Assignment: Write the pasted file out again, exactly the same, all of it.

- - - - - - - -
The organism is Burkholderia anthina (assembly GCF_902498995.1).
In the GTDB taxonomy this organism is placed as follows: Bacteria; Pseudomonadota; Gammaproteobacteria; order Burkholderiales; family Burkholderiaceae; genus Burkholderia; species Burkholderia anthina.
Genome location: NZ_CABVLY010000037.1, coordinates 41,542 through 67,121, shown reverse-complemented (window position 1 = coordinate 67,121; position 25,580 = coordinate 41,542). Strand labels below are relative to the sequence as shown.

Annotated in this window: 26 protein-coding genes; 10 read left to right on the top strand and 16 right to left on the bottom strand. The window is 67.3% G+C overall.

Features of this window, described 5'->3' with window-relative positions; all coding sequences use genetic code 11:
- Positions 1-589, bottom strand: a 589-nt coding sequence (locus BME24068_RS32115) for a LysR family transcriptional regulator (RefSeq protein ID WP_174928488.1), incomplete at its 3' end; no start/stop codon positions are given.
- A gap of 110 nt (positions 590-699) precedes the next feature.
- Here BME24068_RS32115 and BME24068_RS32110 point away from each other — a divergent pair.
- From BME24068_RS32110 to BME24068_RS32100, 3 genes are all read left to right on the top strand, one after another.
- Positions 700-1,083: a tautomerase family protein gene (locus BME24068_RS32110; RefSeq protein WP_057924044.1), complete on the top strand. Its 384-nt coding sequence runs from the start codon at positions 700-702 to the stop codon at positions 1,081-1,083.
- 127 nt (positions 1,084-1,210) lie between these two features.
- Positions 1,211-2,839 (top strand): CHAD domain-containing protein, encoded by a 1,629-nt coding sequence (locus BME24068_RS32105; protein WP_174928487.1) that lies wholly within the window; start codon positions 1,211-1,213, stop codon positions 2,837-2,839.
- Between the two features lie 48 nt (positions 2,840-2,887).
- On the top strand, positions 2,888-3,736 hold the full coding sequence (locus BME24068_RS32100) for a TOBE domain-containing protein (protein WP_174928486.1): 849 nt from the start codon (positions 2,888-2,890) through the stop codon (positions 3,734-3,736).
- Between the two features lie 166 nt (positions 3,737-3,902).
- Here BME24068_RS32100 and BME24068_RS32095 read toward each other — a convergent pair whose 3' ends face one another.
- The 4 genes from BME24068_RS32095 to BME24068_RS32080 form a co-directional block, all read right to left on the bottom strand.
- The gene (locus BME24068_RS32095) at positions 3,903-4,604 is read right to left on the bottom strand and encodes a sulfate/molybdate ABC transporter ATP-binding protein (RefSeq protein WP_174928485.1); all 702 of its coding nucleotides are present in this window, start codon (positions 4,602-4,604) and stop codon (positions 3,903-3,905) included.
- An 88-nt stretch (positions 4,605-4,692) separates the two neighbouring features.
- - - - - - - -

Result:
The organism is Burkholderia anthina (assembly GCF_902498995.1).
In the GTDB taxonomy this organism is placed as follows: Bacteria; Pseudomonadota; Gammaproteobacteria; order Burkholderiales; family Burkholderiaceae; genus Burkholderia; species Burkholderia anthina.
Genome location: NZ_CABVLY010000037.1, coordinates 41,542 through 67,121, shown reverse-complemented (window position 1 = coordinate 67,121; position 25,580 = coordinate 41,542). Strand labels below are relative to the sequence as shown.

Annotated in this window: 26 protein-coding genes; 10 read left to right on the top strand and 16 right to left on the bottom strand. The window is 67.3% G+C overall.

Features of this window, described 5'->3' with window-relative positions; all coding sequences use genetic code 11:
- Positions 1-589, bottom strand: a 589-nt coding sequence (locus BME24068_RS32115) for a LysR family transcriptional regulator (RefSeq protein ID WP_174928488.1), incomplete at its 3' end; no start/stop codon positions are given.
- A gap of 110 nt (positions 590-699) precedes the next feature.
- Here BME24068_RS32115 and BME24068_RS32110 point away from each other — a divergent pair.
- From BME24068_RS32110 to BME24068_RS32100, 3 genes are all read left to right on the top strand, one after another.
- Positions 700-1,083: a tautomerase family protein gene (locus BME24068_RS32110; RefSeq protein WP_057924044.1), complete on the top strand. Its 384-nt coding sequence runs from the start codon at positions 700-702 to the stop codon at positions 1,081-1,083.
- 127 nt (positions 1,084-1,210) lie between these two features.
- Positions 1,211-2,839 (top strand): CHAD domain-containing protein, encoded by a 1,629-nt coding sequence (locus BME24068_RS32105; protein WP_174928487.1) that lies wholly within the window; start codon positions 1,211-1,213, stop codon positions 2,837-2,839.
- Between the two features lie 48 nt (positions 2,840-2,887).
- On the top strand, positions 2,888-3,736 hold the full coding sequence (locus BME24068_RS32100) for a TOBE domain-containing protein (protein WP_174928486.1): 849 nt from the start codon (positions 2,888-2,890) through the stop codon (positions 3,734-3,736).
- Between the two features lie 166 nt (positions 3,737-3,902).
- Here BME24068_RS32100 and BME24068_RS32095 read toward each other — a convergent pair whose 3' ends face one another.
- The 4 genes from BME24068_RS32095 to BME24068_RS32080 form a co-directional block, all read right to left on the bottom strand.
- The gene (locus BME24068_RS32095) at positions 3,903-4,604 is read right to left on the bottom strand and encodes a sulfate/molybdate ABC transporter ATP-binding protein (RefSeq protein WP_174928485.1); all 702 of its coding nucleotides are present in this window, start codon (positions 4,602-4,604) and stop codon (positions 3,903-3,905) included.
- An 88-nt stretch (positions 4,605-4,692) separates the two neighbouring features.